Human Trafficking Survivors Turn to Art for Solace

Last Updated on Feb. 28, 2019, 11:39 a.m.

KUALA LUMPUR: Jenny, 48, is an artist. The striking colours in her work draw the eye, while the wide range of hues converge in pleasing harmony.

But Jenny is also a migrant worker from India, accustomed to the harsh realities of life.

Growing up as an orphan in the south-western state of Karnataka, for Jenny, life was tough from the get-go. No stranger to hard work, she slogged, scrimped and saved, hoping to earn a better future for herself one day.

Two years ago, enamoured by rosy tales of Malaysia from her fellow countrymen, she parted ways with some RM15,000 to come here and work.

She was a trained caretaker and looked forward to helping people in Malaysia. But upon her arrival in Kuala Lumpur, her dream quickly turned into a nightmare.

A visitor to the exhibition admires the work of Nasima.

She had been cheated by the recruitment agent – there was no job waiting for her, and her passport was withheld by the agent.

She eventually found a job, working illegally as a caretaker for the elderly at a centre in Kuala Lumpur.

“I worked all day,” she told FMT. “They promised to pay RM2,000 a month if I worked two shifts, 16 hours in total. At night, I would work alone.

“But I never got paid. After nearly two years, I was physically thrown out of the home in the middle of the night after standing up to my boss for abusing the elderly patients.”

She added that her mobile phone was taken away, and she was subjected to physical assault.

Yanti’s eye-catching abstract art.

Jenny, who sought help from Tenaganita, now lives at the organisation’s shelter. Tenaganita is also working to help Jenny regain her passport.

“I just want to go back to India,” Jenny said, her eyes fixed on her artwork.

Jenny’s art is among the pieces on display at an exhibition by human trafficking survivors in conjunction with International Migrants Day.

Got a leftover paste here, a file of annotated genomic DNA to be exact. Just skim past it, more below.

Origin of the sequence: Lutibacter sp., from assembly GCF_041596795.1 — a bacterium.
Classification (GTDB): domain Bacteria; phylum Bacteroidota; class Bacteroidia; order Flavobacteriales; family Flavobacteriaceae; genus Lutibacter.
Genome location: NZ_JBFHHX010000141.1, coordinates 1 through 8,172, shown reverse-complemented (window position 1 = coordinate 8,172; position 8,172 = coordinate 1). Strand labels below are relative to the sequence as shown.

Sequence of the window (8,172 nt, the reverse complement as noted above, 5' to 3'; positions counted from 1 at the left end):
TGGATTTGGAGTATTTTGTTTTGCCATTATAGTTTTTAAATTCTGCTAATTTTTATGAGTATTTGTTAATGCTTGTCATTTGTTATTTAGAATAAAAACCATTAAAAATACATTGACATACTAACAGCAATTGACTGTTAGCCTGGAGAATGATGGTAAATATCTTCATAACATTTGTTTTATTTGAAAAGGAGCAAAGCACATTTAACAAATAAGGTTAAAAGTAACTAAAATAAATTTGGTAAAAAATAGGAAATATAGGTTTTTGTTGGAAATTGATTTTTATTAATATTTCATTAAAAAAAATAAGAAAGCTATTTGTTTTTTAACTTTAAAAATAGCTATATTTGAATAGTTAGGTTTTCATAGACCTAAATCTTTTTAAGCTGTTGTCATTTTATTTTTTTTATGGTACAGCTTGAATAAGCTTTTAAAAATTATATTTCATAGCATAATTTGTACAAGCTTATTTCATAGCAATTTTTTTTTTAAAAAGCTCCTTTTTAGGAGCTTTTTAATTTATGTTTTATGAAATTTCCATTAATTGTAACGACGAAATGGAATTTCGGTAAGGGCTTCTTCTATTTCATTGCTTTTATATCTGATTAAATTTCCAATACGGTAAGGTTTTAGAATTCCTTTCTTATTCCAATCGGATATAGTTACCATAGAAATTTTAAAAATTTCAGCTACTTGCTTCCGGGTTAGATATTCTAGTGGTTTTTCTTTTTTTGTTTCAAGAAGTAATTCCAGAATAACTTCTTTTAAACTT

The exhibition, along with a host of other programmes to be held over two weeks, is organised by Tenaganita with the support of Think City. It was launched at Think City on Sunday and will be open to visitors until Dec 30.

Jenny finds solace in her art, and in the many colours she uses.

“The beauty of the colours takes away the pain,” she said. “Even if I don’t receive justice in this life, I find peace in my art.”

Nasima’s artwork tells the simple message of a young girl who only wants to help her family.

Tenaganita executive director Glorene Das said the NGO developed the Art Project programme for human trafficking survivors at its shelter as a way to engage with them.

“It was one of the times when we saw affected women, girls and children giddy with happiness.

“They so look forward to creating such artwork and paintings, hoping the colours they paint will create beauty that will heal the painful reality of the past, today and the future.”

The abstract art of Indonesian Yanti, also on display at the exhibition, tells the tale of suffering and poverty as well.

Yanti, who was trafficked from Kupang in Indonesia, spent several years homeless in Malaysia before being hit by a bus. With Tenaganita’s assistance, she was eventually able to return home although her artwork remains as a testament to her story.

Bangladeshi Nasima, meanwhile, was trafficked to Malaysia at the tender age of 16. She was also sexually assaulted, abused and raped.

She suffered such injuries that she required reparative surgery to her reproductive organs. After three years in Malaysia, she too was able to return to her home country.

Her painting, which shows a picture of a house, simply reads: “Saya mau sehat dan tolong family saya” (I want to be healthy and help my family).

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